"Southwood's prose is stark yet deeply felt, and her story reminds me of nothing so much as Thomas Hardy--where it's good people's own goodness that leads inevitably to tragedy."
—Muse at Highway Speeds


Praise for Kate Southwood's Evensong

“Kate Southwood performs a series of literary miracles. Evensong is a novel that both expands and compresses a life, that lays bare and embellishes it. The story is as specific as an intimate memory whispered by a person to herself, and as universal as the ongoingness of life itself.”
—Elizabeth Berg, author of The Dream Lover and The Story of Arthur Truluv

“Musical in its rhythms, brimming with yearning and regret, this is a novel that continually surprises, reminding us that our passions, our fates―our very names―can be irrevocably changed by the simple turn of a head.”
—Michelle Hoover, author of The Quickening and Bottomland

“Kate Southwood writes as beautifully about the grit and poetry of daily life as she does about the lies we tell each other and ourselves. In its gentle but insistent urge toward knowledge, Evensong shines a light into the dark.”
—Elizabeth Graver, author of The End of the Point

“In Evensong, Kate Southwood has given us a novel filled with an epic life, that of a woman whose fierce and vivid memories encompass a truly American story of mothers, daughters, the struggle for love and independence, the way women fight to keep their true selves when the world tries to etch them away. Unforgettable.”
—Susan Straight, author of Between Heaven and Here and Highwire Moon

Kirkus Reviews
A tornado destroys a Midwestern town, and one family is left unscathed, only to find their troubles just beginning. It's a March afternoon, 1925, in the small town of Marah, Ill., too early for tornado season. So, when a giant twister sweeps across the area without warning, it takes a terrible toll of death and destruction. Most families lose at least one member and/or their homes. But the wife, mother and three children of Paul Graves, owner of the local lumberyard, take shelter in his providently built (and still rare in Marah) storm cellar, and Paul himself miraculously survives the storm, as do his business and employees. At first, Paul, wife Ma and mother Lavinia are part of the community rescue and salvage efforts, as well as tireless helpers during the grim aftermath: bodies are laid out on the front porch of their still-intact house, and the lumberyard builds scores of coffins. Despite the fact that the Graves family is humble, unassuming and the opposite of smug, it gradually becomes apparent that everyone else in town resents their good fortune. Even as the town is rebuilding, the Graves children are taunted in school, and Lavinia and Mae are shunned. Mae's mental health begins to waver. She doesn't understand why her husband and mother-in-law are resisting her timid suggestion that they move to California to join Paul's former partner in Graves Lumber, brother John. When his closest friend warns Paul that the townsfolk will boycott his lumber business, he is still reluctant to heed Mae's advice. By the time Paul finally realizes that he can't reverse the senseless scapegoating, it is too late: His family's sheer politeness and unwillingness to confront their detractors or one another will be their undoing. Unfortunately, all the conflict avoidance saps the novel of forward momentum, not to mention that essential ingredient of drama: the struggle against fate. A relentlessly bleak exposé of human failings with no redemptive glimmer in sight.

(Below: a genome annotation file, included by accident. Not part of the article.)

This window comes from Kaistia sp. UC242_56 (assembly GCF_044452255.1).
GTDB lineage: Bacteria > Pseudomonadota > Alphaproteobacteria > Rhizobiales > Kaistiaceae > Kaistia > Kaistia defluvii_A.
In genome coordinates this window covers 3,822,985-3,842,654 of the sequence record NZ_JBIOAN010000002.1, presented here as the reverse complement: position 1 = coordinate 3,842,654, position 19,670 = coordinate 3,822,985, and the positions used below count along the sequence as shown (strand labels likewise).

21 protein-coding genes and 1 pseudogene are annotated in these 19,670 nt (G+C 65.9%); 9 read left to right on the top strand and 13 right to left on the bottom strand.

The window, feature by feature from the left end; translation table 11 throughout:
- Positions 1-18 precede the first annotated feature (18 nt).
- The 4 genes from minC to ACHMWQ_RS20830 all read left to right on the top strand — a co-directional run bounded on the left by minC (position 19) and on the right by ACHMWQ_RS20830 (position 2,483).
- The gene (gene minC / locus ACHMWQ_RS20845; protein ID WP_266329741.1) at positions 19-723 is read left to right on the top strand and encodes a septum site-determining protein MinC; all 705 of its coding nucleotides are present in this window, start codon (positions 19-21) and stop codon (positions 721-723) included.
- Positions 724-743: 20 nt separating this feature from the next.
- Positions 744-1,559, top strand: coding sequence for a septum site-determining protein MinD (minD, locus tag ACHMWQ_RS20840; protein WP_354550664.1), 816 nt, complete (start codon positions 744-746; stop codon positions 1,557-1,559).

Product Details

ISBN-13:
9781609450915
Publisher:
Europa
Publication date:
03/05/2013
Pages:
272
Sales rank:
652,533
Product dimensions:
5.20(w) x 8.10(h) x 1.10(d)
Age Range:
18 Years

Meet the Author

Kate Southwood received an M.A. in French Medieval Art from the University of Illinois, and an M.F.A. in Fiction from the University of Massachusetts Program for Poets and Writers. Born and raised in Chicago, she now lives in Oslo, Norway with her husband and their two daughters. Falling to Earth is her first novel.

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Falling to Earth 4 out of 5 based on 0 ratings. 7 reviews.
kalevala More than 1 year ago
Fiction based on a true event. A severe tornado demolishes a small town on the Plains. One family is spared including their house and business. How does a family cope with extremely good luck and an envious town?
bookmanager More than 1 year ago
Great characters scripted in a heart-warming and, sometime heart-wrenching story. Makes you really think about why things happen to some and not others....
Anonymous More than 1 year ago
I liked the novel very much. But since it was based on a historical event, I expected the book would tell more about the story and portray more about the devastation of the town and the people. I found it bit "over the line" in terms of the manner in which seemingly the entire town turned on this one family who escaped any injury or damage.
Anonymous More than 1 year ago
A very sad story about a long forgotten incident.
Anonymous More than 1 year ago
Fantastic novel, beautifully written. 
Anonymous More than 1 year ago
Magnificent writing. Reminds me of Marilyn Robinson's Gilead. Heart-wrenching, yes and filled with grace.
Anonymous More than 1 year ago
This book was so sad that halfway through l quit reading. I skipped to the end and even the ending was sad. The story was very believable and you could see how this could happen in a small town.